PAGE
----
Men, and the over 30 are mostly involved in firework accidents, according to The Directorate for Safety and Emergency Planning (DSB). The organization asked people to be careful when the fireworks are set off on New Year’s Eve.
‘A small moment’s negligence could have major consequences,’ said Director, Cecilie Daae of DSB.
Figures from DSB show that it is especially men who are injured while using fireworks. New Year’s celebration in 2016 led to 65 registered accidents involving fireworks.
A total of 52 people were injured in these accidents, according to DSB. 62% of those were men, and 15% were women. In 23% of cases, no gender was stated.
Hands and head are particularly exposed. 28 of the injured in 2016 had fingers or hands injured, while 14 people had head or face damage. Daae encouraged the use of safety goggles.
‘Both those lighting the fireworks, and those watching should wear goggles,’ she said.
Most accidents were reported in Hordaland (14), Oslo (11), and Akershus (9).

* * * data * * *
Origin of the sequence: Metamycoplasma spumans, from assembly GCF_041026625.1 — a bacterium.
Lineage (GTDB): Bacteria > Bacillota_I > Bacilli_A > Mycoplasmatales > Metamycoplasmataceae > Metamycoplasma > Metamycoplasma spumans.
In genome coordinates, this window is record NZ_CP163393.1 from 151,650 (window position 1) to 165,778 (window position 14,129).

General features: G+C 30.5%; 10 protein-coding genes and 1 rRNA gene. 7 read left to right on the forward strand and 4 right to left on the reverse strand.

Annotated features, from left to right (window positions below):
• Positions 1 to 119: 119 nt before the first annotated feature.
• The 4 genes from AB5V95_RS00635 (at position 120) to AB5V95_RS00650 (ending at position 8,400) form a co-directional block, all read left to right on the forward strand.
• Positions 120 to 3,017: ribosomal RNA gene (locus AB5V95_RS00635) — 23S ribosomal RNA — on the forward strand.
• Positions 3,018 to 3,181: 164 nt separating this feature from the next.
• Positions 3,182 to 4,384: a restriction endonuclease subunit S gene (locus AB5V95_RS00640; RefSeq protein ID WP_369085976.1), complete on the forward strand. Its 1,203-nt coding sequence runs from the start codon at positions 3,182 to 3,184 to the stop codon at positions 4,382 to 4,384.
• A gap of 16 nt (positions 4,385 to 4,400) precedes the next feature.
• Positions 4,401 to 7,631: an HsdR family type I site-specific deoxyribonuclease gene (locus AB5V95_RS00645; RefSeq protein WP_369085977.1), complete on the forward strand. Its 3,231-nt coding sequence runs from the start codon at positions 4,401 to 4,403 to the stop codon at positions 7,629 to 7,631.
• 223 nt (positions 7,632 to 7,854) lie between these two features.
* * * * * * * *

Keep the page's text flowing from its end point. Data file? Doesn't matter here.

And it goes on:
In addition to personal injury, in 27 cases, material damage was recorded.
Eight of these involved fires, and five needed fire extinguishers. The Norwegian Fire Protection Association also asked people to take precautionary measures during New Year’s celebrations.
Managing Director, Rolf Søtorp, believes that some of the personal injury related to fireworks is connected to high alcohol intake.
‘With alcohol intake, the risk assessment capacity decreases, as does the reaction time capacity. Therefore, our advice is that a sober person takes care launching the fireworks,’ said Søtorp.
Despite the increase in accidents from 2015 to 2016, there was a decline in recent years. In 2008, a ban was imposed on the purchase and use of so-called ‘pinnacles’.
‘This has led to a lower level of reported injury, personal injury and material damage, now than before the introduction of the ban,’ DSB wrote in the report.
The elderly are the biggest victims
It isn’t the youngest involved in the most accidents. Of those injured in 2016, 16 people were over 30 years of age. By comparison, seven people were under 18,and nine people were between the ages of 18 and 29 years. For 20 of the injured, age wasn’t specified.
In the past eight years, the percentage of injured under 18 years old, and between18 and 29 years old had a decline, while the percentage of those injured over 30 years old increased. Daae said that even minor accidents can lead to major, life-threatening injuries.
‘It’s important to keep in mind that fireworks are explosives. They must be treated with respect’, she said.
© NTB Scanpix / Norway Today